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Social Security Claiming Options for Singles

Single retirees may feel left out of the Social Security conversation, since it fixates on how married couples can make the most of their benefits. But it’s a mistake to assume that there are no claiming strategies to maximize benefits for solo retirees. The fact of the matter is that single retirees need to plan just as carefully for their Social Security benefits as do married beneficiaries.

Are You Sure You’re Not Single?

First, unmarried retirees need to make sure they understand exactly how Social Security defines single. That status is not limited to never-married beneficiaries, since individuals who divorced prior to their tenth anniversary are also considered single. If you are single due to the death of your spouse, you are eligible for widow/widower benefits based on your spouse’s work record, as long as the marriage lasted at least nine months prior to your spouse’s death. (For more from this author, see: Often Missed Social Security Claiming Options.)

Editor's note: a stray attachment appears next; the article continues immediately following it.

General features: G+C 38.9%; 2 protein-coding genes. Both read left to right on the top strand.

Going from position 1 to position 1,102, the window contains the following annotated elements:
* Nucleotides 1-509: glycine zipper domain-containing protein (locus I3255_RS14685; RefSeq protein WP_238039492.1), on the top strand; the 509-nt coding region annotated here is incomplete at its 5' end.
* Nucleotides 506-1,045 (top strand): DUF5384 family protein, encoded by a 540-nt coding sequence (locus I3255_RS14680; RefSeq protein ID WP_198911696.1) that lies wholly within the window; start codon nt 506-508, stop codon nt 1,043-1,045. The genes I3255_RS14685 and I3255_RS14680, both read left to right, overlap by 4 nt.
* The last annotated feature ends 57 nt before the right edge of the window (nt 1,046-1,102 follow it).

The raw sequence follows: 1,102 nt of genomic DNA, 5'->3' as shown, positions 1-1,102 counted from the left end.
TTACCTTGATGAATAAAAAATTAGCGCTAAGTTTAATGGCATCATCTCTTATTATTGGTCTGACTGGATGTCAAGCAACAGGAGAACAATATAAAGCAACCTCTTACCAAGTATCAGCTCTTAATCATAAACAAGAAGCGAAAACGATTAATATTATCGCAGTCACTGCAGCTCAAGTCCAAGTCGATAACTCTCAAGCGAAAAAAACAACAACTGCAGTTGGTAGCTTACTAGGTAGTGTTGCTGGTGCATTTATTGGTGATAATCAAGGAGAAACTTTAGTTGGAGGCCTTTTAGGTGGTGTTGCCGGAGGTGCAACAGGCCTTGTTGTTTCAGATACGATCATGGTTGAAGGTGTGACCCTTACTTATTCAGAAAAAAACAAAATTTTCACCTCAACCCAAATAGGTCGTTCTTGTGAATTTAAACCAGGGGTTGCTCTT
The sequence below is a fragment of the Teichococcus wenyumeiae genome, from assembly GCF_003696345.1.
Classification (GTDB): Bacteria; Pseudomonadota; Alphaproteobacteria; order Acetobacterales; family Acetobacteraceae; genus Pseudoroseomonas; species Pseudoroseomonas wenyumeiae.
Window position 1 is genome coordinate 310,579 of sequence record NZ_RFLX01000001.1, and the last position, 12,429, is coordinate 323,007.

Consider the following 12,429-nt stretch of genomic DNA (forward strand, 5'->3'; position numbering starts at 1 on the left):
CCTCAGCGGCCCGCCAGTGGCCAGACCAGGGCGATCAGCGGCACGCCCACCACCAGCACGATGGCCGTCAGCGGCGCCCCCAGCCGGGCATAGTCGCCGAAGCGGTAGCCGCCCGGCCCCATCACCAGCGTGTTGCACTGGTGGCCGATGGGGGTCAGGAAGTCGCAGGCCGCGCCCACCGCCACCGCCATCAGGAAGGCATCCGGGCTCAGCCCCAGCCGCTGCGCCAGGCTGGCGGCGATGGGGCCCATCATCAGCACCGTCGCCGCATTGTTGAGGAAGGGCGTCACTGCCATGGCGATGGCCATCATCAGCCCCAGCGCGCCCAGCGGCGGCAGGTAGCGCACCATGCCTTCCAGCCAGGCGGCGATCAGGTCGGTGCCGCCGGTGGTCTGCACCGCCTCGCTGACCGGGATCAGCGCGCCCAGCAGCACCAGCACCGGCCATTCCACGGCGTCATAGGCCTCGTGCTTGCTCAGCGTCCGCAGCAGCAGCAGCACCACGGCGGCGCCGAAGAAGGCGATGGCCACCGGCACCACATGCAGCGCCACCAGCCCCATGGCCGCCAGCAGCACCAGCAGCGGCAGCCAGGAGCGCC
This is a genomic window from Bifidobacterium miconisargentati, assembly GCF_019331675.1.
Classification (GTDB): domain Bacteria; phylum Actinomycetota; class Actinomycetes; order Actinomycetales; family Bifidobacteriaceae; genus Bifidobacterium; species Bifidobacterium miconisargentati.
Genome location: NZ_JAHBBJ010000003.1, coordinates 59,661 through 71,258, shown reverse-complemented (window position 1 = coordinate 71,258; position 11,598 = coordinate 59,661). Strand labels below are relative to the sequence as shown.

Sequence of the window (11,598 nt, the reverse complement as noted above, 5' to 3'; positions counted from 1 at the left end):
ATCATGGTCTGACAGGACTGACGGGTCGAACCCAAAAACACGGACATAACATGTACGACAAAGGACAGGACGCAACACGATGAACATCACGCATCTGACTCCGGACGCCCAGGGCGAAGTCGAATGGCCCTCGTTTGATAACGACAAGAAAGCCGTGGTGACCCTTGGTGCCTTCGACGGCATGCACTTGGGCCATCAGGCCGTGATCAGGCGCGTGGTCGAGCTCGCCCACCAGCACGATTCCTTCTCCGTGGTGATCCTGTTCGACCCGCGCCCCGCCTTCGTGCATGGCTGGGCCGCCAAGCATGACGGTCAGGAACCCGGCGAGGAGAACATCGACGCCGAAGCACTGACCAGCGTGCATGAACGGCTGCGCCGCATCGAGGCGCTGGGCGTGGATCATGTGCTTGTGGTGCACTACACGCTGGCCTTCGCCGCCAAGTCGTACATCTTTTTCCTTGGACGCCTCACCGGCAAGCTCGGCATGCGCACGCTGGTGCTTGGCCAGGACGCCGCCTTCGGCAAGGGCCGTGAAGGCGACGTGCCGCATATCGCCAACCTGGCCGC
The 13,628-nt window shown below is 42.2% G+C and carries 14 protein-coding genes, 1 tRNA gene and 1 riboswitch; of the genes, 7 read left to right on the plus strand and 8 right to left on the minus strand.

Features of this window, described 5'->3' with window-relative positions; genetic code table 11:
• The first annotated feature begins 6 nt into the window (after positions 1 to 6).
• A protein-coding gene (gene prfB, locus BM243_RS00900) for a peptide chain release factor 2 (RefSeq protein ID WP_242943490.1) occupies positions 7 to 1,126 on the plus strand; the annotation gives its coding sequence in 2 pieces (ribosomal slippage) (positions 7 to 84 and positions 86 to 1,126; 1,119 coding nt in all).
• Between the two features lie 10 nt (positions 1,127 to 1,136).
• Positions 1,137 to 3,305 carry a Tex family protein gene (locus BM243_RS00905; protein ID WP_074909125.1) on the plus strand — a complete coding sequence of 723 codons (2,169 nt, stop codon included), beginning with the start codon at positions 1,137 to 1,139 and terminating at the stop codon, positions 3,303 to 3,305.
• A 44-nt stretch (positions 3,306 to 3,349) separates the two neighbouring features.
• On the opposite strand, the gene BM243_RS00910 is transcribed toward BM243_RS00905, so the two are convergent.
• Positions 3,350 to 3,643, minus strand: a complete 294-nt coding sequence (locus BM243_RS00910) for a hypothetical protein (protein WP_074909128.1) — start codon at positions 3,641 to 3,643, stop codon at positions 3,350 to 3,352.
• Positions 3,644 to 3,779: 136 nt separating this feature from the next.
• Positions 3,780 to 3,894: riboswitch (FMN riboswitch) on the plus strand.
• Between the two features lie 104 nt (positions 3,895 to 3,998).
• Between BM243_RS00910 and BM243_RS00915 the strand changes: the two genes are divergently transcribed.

Waiting for Benefits

Since single retirees have no spousal work records to claim benefits from, it is up to them to increase their own benefits. There are two ways to increase your benefits as a single beneficiary: maximize your earnings before retirement or wait for benefits as long as possible in order to get delayed retirement credits. Delayed retirement credits offer you an increase of about 8% per year between your full retirement age and age 70.